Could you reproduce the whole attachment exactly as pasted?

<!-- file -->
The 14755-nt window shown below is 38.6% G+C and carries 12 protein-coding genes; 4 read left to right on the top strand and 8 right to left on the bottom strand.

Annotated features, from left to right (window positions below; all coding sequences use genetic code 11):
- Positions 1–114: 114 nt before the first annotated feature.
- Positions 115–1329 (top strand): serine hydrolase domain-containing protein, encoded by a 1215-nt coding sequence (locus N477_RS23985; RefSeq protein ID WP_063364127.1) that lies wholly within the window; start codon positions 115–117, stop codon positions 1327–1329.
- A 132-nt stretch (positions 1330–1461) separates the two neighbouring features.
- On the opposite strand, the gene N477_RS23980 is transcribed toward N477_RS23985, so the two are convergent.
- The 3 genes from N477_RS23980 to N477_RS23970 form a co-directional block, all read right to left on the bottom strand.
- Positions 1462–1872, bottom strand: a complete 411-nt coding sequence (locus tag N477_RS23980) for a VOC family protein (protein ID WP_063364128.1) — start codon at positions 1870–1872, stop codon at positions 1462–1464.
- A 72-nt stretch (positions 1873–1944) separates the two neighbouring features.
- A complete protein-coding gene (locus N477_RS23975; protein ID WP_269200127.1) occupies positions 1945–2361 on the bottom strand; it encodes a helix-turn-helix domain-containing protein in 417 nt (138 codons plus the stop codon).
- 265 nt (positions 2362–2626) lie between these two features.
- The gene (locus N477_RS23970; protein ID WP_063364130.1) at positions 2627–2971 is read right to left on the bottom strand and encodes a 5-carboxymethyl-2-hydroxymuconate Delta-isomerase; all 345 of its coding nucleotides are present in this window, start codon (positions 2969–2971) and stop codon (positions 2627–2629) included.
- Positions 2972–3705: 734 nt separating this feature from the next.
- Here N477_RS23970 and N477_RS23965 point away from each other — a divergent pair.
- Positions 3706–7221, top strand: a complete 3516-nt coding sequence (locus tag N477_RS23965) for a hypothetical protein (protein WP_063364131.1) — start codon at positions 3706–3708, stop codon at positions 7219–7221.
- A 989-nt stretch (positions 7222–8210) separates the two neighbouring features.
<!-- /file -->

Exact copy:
The 14755-nt window shown below is 38.6% G+C and carries 12 protein-coding genes; 4 read left to right on the top strand and 8 right to left on the bottom strand.

Annotated features, from left to right (window positions below; all coding sequences use genetic code 11):
- Positions 1–114: 114 nt before the first annotated feature.
- Positions 115–1329 (top strand): serine hydrolase domain-containing protein, encoded by a 1215-nt coding sequence (locus N477_RS23985; RefSeq protein ID WP_063364127.1) that lies wholly within the window; start codon positions 115–117, stop codon positions 1327–1329.
- A 132-nt stretch (positions 1330–1461) separates the two neighbouring features.
- On the opposite strand, the gene N477_RS23980 is transcribed toward N477_RS23985, so the two are convergent.
- The 3 genes from N477_RS23980 to N477_RS23970 form a co-directional block, all read right to left on the bottom strand.
- Positions 1462–1872, bottom strand: a complete 411-nt coding sequence (locus tag N477_RS23980) for a VOC family protein (protein ID WP_063364128.1) — start codon at positions 1870–1872, stop codon at positions 1462–1464.
- A 72-nt stretch (positions 1873–1944) separates the two neighbouring features.
- A complete protein-coding gene (locus N477_RS23975; protein ID WP_269200127.1) occupies positions 1945–2361 on the bottom strand; it encodes a helix-turn-helix domain-containing protein in 417 nt (138 codons plus the stop codon).
- 265 nt (positions 2362–2626) lie between these two features.
- The gene (locus N477_RS23970; protein ID WP_063364130.1) at positions 2627–2971 is read right to left on the bottom strand and encodes a 5-carboxymethyl-2-hydroxymuconate Delta-isomerase; all 345 of its coding nucleotides are present in this window, start codon (positions 2969–2971) and stop codon (positions 2627–2629) included.
- Positions 2972–3705: 734 nt separating this feature from the next.
- Here N477_RS23970 and N477_RS23965 point away from each other — a divergent pair.
- Positions 3706–7221, top strand: a complete 3516-nt coding sequence (locus tag N477_RS23965) for a hypothetical protein (protein WP_063364131.1) — start codon at positions 3706–3708, stop codon at positions 7219–7221.
- A 989-nt stretch (positions 7222–8210) separates the two neighbouring features.